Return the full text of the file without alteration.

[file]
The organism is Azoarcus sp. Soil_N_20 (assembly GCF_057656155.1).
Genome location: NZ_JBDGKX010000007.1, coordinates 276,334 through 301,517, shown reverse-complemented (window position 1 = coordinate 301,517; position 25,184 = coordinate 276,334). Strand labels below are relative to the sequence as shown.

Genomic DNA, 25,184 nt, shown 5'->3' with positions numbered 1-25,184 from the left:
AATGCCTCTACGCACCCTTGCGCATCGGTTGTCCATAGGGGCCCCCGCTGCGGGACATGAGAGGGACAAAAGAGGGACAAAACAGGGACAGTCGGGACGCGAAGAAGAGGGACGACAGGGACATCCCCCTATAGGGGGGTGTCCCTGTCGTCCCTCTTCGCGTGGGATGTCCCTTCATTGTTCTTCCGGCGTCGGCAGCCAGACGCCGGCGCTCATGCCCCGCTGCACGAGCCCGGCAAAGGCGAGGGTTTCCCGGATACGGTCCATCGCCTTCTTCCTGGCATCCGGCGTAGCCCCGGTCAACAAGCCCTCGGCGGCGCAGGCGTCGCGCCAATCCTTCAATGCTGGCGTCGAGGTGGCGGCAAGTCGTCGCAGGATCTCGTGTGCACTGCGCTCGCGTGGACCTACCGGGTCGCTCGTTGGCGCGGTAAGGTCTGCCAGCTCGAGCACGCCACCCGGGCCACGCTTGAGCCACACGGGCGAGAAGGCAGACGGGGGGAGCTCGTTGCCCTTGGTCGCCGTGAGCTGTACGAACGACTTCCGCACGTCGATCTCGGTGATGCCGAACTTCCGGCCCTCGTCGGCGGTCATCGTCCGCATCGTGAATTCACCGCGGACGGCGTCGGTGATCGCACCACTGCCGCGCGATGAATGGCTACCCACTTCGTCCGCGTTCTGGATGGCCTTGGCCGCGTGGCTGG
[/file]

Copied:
The organism is Azoarcus sp. Soil_N_20 (assembly GCF_057656155.1).
Genome location: NZ_JBDGKX010000007.1, coordinates 276,334 through 301,517, shown reverse-complemented (window position 1 = coordinate 301,517; position 25,184 = coordinate 276,334). Strand labels below are relative to the sequence as shown.

Genomic DNA, 25,184 nt, shown 5'->3' with positions numbered 1-25,184 from the left:
AATGCCTCTACGCACCCTTGCGCATCGGTTGTCCATAGGGGCCCCCGCTGCGGGACATGAGAGGGACAAAAGAGGGACAAAACAGGGACAGTCGGGACGCGAAGAAGAGGGACGACAGGGACATCCCCCTATAGGGGGGTGTCCCTGTCGTCCCTCTTCGCGTGGGATGTCCCTTCATTGTTCTTCCGGCGTCGGCAGCCAGACGCCGGCGCTCATGCCCCGCTGCACGAGCCCGGCAAAGGCGAGGGTTTCCCGGATACGGTCCATCGCCTTCTTCCTGGCATCCGGCGTAGCCCCGGTCAACAAGCCCTCGGCGGCGCAGGCGTCGCGCCAATCCTTCAATGCTGGCGTCGAGGTGGCGGCAAGTCGTCGCAGGATCTCGTGTGCACTGCGCTCGCGTGGACCTACCGGGTCGCTCGTTGGCGCGGTAAGGTCTGCCAGCTCGAGCACGCCACCCGGGCCACGCTTGAGCCACACGGGCGAGAAGGCAGACGGGGGGAGCTCGTTGCCCTTGGTCGCCGTGAGCTGTACGAACGACTTCCGCACGTCGATCTCGGTGATGCCGAACTTCCGGCCCTCGTCGGCGGTCATCGTCCGCATCGTGAATTCACCGCGGACGGCGTCGGTGATCGCACCACTGCCGCGCGATGAATGGCTACCCACTTCGTCCGCGTTCTGGATGGCCTTGGCCGCGTGGCTGG